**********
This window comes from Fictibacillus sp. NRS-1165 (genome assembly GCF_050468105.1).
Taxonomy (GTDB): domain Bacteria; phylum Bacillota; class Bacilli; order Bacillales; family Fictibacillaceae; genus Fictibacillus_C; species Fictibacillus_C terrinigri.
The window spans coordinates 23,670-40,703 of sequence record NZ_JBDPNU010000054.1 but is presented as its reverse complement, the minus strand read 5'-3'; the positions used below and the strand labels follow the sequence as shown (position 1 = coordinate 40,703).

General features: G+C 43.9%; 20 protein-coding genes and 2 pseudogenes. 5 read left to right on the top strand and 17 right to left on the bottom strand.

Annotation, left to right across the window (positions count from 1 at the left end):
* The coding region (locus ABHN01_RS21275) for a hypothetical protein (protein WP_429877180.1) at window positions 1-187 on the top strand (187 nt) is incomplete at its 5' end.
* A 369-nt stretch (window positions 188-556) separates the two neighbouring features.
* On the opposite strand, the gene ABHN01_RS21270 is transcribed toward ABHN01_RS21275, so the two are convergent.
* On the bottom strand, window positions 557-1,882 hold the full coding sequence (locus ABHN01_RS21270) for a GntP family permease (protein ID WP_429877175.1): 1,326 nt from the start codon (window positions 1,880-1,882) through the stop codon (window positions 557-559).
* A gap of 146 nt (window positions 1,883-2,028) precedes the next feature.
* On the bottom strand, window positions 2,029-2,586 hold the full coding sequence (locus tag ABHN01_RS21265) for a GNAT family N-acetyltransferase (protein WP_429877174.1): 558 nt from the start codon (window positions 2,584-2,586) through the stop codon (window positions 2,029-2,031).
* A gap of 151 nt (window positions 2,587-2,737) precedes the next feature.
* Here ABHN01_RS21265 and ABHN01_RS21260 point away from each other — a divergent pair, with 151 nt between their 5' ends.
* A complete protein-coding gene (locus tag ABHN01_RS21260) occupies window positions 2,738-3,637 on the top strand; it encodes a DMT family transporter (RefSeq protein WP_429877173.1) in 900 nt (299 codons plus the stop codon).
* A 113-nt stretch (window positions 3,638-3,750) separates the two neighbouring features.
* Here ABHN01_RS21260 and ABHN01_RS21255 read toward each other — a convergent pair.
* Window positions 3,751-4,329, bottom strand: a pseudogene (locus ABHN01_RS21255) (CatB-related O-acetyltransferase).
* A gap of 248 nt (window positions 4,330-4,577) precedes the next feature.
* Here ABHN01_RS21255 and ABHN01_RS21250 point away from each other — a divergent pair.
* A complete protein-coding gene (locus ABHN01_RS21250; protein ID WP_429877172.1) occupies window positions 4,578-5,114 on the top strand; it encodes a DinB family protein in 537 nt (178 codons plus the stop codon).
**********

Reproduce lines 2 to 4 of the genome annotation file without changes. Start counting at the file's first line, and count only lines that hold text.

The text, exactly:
Taxonomy (GTDB): domain Bacteria; phylum Bacillota; class Bacilli; order Bacillales; family Fictibacillaceae; genus Fictibacillus_C; species Fictibacillus_C terrinigri.
The window spans coordinates 23,670-40,703 of sequence record NZ_JBDPNU010000054.1 but is presented as its reverse complement, the minus strand read 5'-3'; the positions used below and the strand labels follow the sequence as shown (position 1 = coordinate 40,703).

General features: G+C 43.9%; 20 protein-coding genes and 2 pseudogenes. 5 read left to right on the top strand and 17 right to left on the bottom strand.